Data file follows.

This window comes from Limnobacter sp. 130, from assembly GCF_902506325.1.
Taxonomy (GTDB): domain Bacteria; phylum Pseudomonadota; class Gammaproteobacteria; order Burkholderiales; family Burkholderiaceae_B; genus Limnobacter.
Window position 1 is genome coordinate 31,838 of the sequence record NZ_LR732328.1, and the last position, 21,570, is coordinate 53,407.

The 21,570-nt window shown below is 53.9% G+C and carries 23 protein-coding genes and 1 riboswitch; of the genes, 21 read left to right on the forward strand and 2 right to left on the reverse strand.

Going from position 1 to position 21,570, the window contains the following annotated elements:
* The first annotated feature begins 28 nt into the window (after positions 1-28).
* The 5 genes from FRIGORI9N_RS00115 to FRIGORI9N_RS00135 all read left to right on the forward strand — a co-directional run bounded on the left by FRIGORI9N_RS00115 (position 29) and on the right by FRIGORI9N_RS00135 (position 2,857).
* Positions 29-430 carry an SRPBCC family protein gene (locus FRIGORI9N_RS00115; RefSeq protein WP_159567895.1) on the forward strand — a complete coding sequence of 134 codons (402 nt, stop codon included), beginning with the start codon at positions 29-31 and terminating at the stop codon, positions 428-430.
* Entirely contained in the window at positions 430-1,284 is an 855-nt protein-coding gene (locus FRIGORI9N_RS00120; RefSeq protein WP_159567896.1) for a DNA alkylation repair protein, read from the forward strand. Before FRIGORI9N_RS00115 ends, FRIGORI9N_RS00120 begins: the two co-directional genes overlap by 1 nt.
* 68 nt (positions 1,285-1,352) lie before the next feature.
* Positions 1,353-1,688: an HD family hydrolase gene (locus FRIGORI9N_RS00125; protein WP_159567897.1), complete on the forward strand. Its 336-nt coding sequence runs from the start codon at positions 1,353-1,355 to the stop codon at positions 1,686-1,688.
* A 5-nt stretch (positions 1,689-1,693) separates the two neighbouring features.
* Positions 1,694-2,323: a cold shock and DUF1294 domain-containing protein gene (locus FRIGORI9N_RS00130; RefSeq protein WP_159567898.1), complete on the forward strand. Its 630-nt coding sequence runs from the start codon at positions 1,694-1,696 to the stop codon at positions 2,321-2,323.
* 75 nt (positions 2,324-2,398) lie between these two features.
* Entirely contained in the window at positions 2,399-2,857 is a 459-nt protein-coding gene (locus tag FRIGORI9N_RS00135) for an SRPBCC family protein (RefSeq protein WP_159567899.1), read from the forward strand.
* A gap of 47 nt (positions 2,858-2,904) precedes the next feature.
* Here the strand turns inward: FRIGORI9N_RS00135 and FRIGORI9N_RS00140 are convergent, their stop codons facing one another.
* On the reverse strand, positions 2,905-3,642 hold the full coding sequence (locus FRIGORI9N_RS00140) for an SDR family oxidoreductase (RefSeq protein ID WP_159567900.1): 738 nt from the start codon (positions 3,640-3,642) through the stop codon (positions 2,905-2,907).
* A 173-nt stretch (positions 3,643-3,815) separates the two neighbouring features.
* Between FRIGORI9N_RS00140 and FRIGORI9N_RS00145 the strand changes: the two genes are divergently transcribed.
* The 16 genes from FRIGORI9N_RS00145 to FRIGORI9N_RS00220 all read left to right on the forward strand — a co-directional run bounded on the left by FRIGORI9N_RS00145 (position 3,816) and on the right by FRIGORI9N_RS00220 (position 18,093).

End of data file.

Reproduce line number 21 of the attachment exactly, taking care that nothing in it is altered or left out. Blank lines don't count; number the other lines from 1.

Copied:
* The 16 genes from FRIGORI9N_RS00145 to FRIGORI9N_RS00220 all read left to right on the forward strand — a co-directional run bounded on the left by FRIGORI9N_RS00145 (position 3,816) and on the right by FRIGORI9N_RS00220 (position 18,093).